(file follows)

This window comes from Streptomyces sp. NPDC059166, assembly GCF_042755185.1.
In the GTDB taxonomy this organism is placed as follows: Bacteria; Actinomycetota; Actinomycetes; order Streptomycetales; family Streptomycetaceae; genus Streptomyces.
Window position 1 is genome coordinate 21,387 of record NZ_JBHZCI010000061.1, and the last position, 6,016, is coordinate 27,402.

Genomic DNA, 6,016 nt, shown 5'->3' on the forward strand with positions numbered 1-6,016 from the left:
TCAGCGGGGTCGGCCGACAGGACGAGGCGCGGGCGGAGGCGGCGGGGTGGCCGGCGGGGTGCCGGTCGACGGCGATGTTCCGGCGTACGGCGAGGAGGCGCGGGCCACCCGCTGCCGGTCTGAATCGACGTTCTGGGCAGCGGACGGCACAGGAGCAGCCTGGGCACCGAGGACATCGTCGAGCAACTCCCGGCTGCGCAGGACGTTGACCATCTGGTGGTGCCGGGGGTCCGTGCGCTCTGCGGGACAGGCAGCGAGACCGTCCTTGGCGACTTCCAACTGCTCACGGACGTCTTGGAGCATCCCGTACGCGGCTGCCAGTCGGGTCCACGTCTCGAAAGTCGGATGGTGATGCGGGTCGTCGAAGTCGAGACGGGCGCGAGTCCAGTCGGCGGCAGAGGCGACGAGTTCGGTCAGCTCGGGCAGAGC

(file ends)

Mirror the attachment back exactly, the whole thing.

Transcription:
This window comes from Streptomyces sp. NPDC059166, assembly GCF_042755185.1.
In the GTDB taxonomy this organism is placed as follows: Bacteria; Actinomycetota; Actinomycetes; order Streptomycetales; family Streptomycetaceae; genus Streptomyces.
Window position 1 is genome coordinate 21,387 of record NZ_JBHZCI010000061.1, and the last position, 6,016, is coordinate 27,402.

Genomic DNA, 6,016 nt, shown 5'->3' on the forward strand with positions numbered 1-6,016 from the left:
TCAGCGGGGTCGGCCGACAGGACGAGGCGCGGGCGGAGGCGGCGGGGTGGCCGGCGGGGTGCCGGTCGACGGCGATGTTCCGGCGTACGGCGAGGAGGCGCGGGCCACCCGCTGCCGGTCTGAATCGACGTTCTGGGCAGCGGACGGCACAGGAGCAGCCTGGGCACCGAGGACATCGTCGAGCAACTCCCGGCTGCGCAGGACGTTGACCATCTGGTGGTGCCGGGGGTCCGTGCGCTCTGCGGGACAGGCAGCGAGACCGTCCTTGGCGACTTCCAACTGCTCACGGACGTCTTGGAGCATCCCGTACGCGGCTGCCAGTCGGGTCCACGTCTCGAAAGTCGGATGGTGATGCGGGTCGTCGAAGTCGAGACGGGCGCGAGTCCAGTCGGCGGCAGAGGCGACGAGTTCGGTCAGCTCGGGCAGAGC